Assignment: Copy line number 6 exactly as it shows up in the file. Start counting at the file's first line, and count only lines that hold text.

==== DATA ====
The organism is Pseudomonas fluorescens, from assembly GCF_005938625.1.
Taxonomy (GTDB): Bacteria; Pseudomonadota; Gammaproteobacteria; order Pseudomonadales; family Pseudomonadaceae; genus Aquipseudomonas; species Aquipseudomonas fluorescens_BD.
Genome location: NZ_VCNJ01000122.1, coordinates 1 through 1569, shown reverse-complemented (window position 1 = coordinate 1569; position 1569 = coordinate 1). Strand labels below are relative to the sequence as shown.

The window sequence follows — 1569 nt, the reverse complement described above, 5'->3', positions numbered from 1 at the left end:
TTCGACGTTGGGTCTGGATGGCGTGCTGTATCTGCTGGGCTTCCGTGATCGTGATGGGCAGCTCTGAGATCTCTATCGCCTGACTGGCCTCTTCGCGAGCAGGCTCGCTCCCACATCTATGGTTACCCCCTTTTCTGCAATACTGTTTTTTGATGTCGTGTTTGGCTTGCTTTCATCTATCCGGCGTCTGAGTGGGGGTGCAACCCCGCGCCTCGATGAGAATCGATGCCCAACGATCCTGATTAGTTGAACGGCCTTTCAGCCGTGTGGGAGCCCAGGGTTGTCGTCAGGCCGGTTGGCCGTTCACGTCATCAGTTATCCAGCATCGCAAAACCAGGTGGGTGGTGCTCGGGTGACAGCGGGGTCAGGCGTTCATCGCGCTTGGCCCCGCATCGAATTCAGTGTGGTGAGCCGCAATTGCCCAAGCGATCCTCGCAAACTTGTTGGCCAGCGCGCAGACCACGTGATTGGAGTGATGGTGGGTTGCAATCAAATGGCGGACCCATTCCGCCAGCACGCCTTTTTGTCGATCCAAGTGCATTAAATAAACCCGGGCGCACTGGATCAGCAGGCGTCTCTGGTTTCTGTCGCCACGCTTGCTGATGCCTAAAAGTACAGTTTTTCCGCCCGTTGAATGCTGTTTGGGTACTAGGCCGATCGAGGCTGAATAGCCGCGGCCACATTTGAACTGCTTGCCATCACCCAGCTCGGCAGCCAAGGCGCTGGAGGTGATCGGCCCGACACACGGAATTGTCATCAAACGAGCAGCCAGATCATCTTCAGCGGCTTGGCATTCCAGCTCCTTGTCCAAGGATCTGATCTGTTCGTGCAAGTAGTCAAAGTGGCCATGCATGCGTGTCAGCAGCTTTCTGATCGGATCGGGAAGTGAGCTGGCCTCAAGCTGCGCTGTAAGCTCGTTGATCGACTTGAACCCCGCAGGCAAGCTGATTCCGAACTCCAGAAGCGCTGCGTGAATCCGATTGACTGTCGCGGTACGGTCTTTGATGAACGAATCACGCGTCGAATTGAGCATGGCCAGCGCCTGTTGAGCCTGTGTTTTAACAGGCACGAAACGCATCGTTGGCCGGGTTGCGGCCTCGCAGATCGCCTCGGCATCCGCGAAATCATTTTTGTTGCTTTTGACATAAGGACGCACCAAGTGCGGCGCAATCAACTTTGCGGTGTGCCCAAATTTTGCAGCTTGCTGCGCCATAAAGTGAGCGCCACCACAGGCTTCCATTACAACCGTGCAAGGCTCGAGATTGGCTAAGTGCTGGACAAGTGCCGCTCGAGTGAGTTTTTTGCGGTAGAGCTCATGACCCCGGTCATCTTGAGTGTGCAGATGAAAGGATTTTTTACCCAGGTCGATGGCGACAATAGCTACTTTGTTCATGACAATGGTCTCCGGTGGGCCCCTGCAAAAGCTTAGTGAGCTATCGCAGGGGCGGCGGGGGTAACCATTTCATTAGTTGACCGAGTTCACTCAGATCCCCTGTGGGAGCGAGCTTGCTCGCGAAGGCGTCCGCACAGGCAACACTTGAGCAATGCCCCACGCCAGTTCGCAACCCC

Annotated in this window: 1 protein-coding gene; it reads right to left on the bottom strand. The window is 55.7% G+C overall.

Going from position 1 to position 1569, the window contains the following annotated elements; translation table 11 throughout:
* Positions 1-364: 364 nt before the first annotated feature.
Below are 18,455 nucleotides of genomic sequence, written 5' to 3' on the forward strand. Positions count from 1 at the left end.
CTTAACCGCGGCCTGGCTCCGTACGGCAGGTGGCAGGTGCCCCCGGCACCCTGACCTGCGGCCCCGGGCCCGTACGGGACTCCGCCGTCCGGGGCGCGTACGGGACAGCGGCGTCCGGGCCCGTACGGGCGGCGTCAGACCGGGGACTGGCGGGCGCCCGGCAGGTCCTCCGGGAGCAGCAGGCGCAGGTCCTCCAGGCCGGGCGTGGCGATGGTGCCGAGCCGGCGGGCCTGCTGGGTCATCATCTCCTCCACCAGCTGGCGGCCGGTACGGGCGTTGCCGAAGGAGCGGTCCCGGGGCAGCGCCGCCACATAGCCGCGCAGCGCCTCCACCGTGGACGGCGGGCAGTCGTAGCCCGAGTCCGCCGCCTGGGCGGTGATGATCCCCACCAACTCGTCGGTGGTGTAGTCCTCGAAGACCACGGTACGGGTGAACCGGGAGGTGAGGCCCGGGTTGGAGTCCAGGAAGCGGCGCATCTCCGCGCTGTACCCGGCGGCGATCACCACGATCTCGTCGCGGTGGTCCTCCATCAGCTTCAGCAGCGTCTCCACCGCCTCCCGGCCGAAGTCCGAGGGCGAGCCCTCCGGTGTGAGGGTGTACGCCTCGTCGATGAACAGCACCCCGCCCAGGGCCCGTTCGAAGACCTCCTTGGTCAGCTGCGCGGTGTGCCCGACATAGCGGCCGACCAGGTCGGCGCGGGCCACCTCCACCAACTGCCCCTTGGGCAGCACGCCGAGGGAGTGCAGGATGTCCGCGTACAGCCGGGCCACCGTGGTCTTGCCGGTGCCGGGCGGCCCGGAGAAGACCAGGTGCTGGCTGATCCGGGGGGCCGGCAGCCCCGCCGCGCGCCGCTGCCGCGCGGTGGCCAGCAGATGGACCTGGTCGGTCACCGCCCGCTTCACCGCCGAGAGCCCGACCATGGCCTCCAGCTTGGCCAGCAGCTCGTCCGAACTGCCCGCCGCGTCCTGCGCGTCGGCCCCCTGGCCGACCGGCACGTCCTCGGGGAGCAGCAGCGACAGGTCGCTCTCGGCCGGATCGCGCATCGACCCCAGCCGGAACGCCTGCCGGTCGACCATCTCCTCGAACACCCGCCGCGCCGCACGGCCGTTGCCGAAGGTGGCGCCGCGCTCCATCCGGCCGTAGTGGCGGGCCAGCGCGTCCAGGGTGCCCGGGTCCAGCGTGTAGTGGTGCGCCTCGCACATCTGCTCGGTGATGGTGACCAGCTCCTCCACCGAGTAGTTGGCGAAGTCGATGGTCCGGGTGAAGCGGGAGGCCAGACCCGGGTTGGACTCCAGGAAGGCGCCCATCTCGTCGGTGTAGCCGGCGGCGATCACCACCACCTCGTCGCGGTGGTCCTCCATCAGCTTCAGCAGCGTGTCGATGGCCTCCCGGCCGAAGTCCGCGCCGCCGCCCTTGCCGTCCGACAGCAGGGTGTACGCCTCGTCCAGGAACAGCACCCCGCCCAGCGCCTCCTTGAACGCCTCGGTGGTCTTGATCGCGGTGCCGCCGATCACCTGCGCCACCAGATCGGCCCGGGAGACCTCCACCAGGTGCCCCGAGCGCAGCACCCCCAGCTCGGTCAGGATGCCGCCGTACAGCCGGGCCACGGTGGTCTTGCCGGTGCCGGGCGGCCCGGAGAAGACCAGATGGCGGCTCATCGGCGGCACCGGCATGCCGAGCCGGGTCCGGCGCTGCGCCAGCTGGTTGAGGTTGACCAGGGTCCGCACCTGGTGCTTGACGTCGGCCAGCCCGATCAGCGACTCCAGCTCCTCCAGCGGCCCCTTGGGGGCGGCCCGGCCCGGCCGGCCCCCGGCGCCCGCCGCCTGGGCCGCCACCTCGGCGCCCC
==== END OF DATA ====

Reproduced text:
Annotated in this window: 1 protein-coding gene; it reads right to left on the bottom strand. The window is 55.7% G+C overall.